Therapeutic interventions for increasing ankle dorsiflexion after ankle sprain: A systematic review

Masafumi Terada, Brian G. Pietrosimone, Phillip A. Gribble

Research output: Contribution to journalArticlepeer-review

71 Scopus citations


Context: Clinicians perform therapeutic interventions, such as stretching, manual therapy, electrotherapy, ultrasound, and exercises, to increase ankle dorsiflexion. However, authors of previous studies have not determined which intervention or combination of interventions is most effective. Objective: To determine the magnitude of therapeutic intervention effects on and the most effective therapeutic interventions for restoring normal ankle dorsiflexion after ankle sprain. Data Sources: We performed a comprehensive literature search in Web of Science and EBSCO HOST from 1965 to May 29, 2011, with 19 search terms related to ankle sprain, dorsiflexion, and intervention and by cross-referencing pertinent articles. Study Selection: Eligible studies had to be written in English and include the means and standard deviations of both pretreatment and posttreatment in patients with acute, subacute, or chronic ankle sprains. Outcomes of interest included various joint mobilizations, stretching, local vibration, hyperbaric oxygen therapy, electrical stimulation, and mental-relaxation interventions. Data Extraction: We extracted data on dorsiflexion improvements among various therapeutic applications by calculating Cohen d effect sizes with associated 95% confidence intervals (CIs) and evaluated the methodologic quality using the Physiotherapy Evidence Database (PEDro) scale. Data Synthesis: In total, 9 studies (PEDro score = 5.22 6 1.92) met the inclusion criteria. Static-stretching interventions with a home exercise program had the strongest effects on increasing dorsiflexion in patients 2 weeks after acute ankle sprains (Cohen d = 1.06; 95% CI = 0.12, 2.42). The range of effect sizes for movement with mobilization on ankle dorsiflexion among individuals with recurrent ankle sprains was small (Cohen d range = 0.14 to 0.39). Conclusions: Static-stretching intervention as a part of standardized care yielded the strongest effects on dorsiflexion after acute ankle sprains. The existing evidence suggests that clinicians need to consider what may be the limiting factor of ankle dorsiflexion to select the most appropriate treatments and interventions. Investigators should examine the relationship between improvements in dorsiflexion and patient progress using measures of patient self-reported functional outcome after therapeutic interventions to determine the most appropriate forms of therapeutic interventions to address ankle-dorsiflexion limitation.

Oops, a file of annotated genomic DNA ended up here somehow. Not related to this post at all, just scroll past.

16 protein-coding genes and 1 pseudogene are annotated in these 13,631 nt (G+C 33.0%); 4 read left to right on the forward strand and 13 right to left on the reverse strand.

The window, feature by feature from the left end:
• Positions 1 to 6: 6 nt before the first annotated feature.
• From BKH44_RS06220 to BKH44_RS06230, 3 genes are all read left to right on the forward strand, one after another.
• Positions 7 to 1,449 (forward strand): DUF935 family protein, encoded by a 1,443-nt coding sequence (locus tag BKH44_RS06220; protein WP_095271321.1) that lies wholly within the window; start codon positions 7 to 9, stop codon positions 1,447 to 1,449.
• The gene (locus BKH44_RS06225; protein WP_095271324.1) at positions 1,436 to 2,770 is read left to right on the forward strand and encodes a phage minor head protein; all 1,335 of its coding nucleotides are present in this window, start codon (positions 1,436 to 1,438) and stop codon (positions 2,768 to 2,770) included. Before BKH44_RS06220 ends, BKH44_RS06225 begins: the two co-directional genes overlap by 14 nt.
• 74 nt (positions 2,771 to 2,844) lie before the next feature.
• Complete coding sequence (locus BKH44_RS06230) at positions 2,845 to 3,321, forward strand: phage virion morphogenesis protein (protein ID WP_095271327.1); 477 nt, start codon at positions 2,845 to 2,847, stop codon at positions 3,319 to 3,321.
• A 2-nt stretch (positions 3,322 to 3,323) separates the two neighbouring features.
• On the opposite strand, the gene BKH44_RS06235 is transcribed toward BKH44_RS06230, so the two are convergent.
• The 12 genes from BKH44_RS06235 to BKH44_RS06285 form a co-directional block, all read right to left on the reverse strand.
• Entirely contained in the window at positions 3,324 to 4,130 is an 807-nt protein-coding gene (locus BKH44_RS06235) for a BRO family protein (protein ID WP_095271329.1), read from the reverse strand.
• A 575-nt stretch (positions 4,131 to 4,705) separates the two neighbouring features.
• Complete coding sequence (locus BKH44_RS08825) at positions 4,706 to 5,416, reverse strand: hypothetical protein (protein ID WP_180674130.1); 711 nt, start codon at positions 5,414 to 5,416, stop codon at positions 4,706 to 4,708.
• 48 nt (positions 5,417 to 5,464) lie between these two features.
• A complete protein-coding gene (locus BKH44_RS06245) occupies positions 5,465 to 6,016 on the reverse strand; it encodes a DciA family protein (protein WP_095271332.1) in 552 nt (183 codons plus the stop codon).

Original languageEnglish
Pages (from-to)696-709
Number of pages14
JournalJournal of Athletic Training
Issue number5
StatePublished - Sep 2013


  • Chronic ankle instability
  • Joint mobilization
  • Range of motion
  • Stretching

ASJC Scopus subject areas

  • Orthopedics and Sports Medicine
  • Physical Therapy, Sports Therapy and Rehabilitation


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